In India, The Substitute Teacher May Be A Web Site

Due to shortages, some schools are turning to Khan Academy, the free online education site, to provide students with lessons.

Article written by guest writer Kecia Lynn

What's the Latest Development?

Students in several Indian schools are supplementing their instruction with videos from Khan Academy, the free online education Web site. In addition, some of the site's 3400 videos have been dubbed into at least three Indian languages, and there have been some preliminary talks with the Indian government on helping schools synchronize their own syllabi with the online lessons. Currently Indians are the third-largest group of site users, behind Canadians and Americans.

What's the Big Idea?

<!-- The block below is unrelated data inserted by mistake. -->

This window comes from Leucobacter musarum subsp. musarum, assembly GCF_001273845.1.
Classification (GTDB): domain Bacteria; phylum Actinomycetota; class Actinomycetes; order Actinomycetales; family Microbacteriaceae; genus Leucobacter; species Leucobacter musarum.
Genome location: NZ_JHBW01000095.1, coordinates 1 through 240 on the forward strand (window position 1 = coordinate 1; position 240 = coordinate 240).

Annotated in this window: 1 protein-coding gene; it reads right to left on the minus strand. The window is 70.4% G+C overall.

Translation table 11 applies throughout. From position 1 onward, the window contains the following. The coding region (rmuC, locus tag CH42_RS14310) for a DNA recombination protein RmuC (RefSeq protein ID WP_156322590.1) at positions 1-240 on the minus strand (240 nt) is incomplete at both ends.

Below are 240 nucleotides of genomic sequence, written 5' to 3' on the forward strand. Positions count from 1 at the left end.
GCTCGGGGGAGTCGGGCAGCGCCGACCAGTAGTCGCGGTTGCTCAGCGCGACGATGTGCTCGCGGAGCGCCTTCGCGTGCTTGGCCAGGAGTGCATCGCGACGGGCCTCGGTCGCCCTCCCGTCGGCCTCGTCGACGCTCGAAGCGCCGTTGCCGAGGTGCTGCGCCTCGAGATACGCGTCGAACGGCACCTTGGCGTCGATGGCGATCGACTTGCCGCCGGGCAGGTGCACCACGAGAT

In some cases, the site is helping to fill the gap made by shortages of both teachers and books. In one school that lost half its teachers over the past decade, the videos are now the primary source of math instruction. In another, wealthier school, students who have Internet access at home are assigned Khan Academy tutorials as homework. Challenges to further implementation of the videos include lack of computer purchasing funds and inadequate Internet connectivity in addition to language comprehension. However, Khan Academy's Sundar Subbarayan believes the site can help the country's education system: "Education is a right, and everybody has a right for good-quality education."

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